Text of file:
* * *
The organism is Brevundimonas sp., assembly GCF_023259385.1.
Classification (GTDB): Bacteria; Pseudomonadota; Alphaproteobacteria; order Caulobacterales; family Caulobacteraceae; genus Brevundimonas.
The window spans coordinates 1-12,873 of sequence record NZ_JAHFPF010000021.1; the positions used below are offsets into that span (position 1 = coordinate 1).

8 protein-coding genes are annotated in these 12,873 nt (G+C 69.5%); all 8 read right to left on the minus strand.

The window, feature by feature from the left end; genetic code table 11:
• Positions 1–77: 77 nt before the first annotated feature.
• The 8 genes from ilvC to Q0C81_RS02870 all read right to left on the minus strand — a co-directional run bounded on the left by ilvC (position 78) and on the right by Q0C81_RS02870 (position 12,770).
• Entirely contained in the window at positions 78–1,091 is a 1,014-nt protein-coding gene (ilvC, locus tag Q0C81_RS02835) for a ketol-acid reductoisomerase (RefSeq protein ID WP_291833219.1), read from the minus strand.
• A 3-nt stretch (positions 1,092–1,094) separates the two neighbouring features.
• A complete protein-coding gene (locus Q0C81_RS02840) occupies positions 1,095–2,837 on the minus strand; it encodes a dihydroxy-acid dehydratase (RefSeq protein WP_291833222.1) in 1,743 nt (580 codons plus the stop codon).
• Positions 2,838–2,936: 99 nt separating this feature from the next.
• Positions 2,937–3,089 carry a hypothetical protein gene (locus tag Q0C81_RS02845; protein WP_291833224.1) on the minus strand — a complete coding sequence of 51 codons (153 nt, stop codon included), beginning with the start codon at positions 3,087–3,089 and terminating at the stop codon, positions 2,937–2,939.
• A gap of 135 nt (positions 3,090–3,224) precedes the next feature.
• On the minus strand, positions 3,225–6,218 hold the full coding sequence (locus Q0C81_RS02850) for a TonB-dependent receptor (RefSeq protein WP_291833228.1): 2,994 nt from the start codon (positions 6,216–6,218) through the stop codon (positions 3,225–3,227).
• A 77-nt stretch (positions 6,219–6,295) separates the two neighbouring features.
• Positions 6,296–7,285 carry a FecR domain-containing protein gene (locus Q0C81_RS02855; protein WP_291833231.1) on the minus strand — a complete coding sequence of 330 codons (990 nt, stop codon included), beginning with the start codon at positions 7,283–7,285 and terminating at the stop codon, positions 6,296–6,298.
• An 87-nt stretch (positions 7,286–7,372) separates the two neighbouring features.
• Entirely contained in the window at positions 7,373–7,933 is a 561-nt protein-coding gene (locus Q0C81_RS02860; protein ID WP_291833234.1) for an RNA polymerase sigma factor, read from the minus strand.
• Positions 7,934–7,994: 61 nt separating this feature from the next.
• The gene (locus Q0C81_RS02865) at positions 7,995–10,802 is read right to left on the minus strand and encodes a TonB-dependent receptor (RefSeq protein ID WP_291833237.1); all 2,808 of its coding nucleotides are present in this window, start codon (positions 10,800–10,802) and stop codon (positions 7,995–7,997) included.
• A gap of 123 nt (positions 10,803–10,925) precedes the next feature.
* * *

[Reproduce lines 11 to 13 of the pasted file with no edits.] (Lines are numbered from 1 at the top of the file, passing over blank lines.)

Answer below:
• Positions 2,838–2,936: 99 nt separating this feature from the next.
• Positions 2,937–3,089 carry a hypothetical protein gene (locus tag Q0C81_RS02845; protein WP_291833224.1) on the minus strand — a complete coding sequence of 51 codons (153 nt, stop codon included), beginning with the start codon at positions 3,087–3,089 and terminating at the stop codon, positions 2,937–2,939.
• A gap of 135 nt (positions 3,090–3,224) precedes the next feature.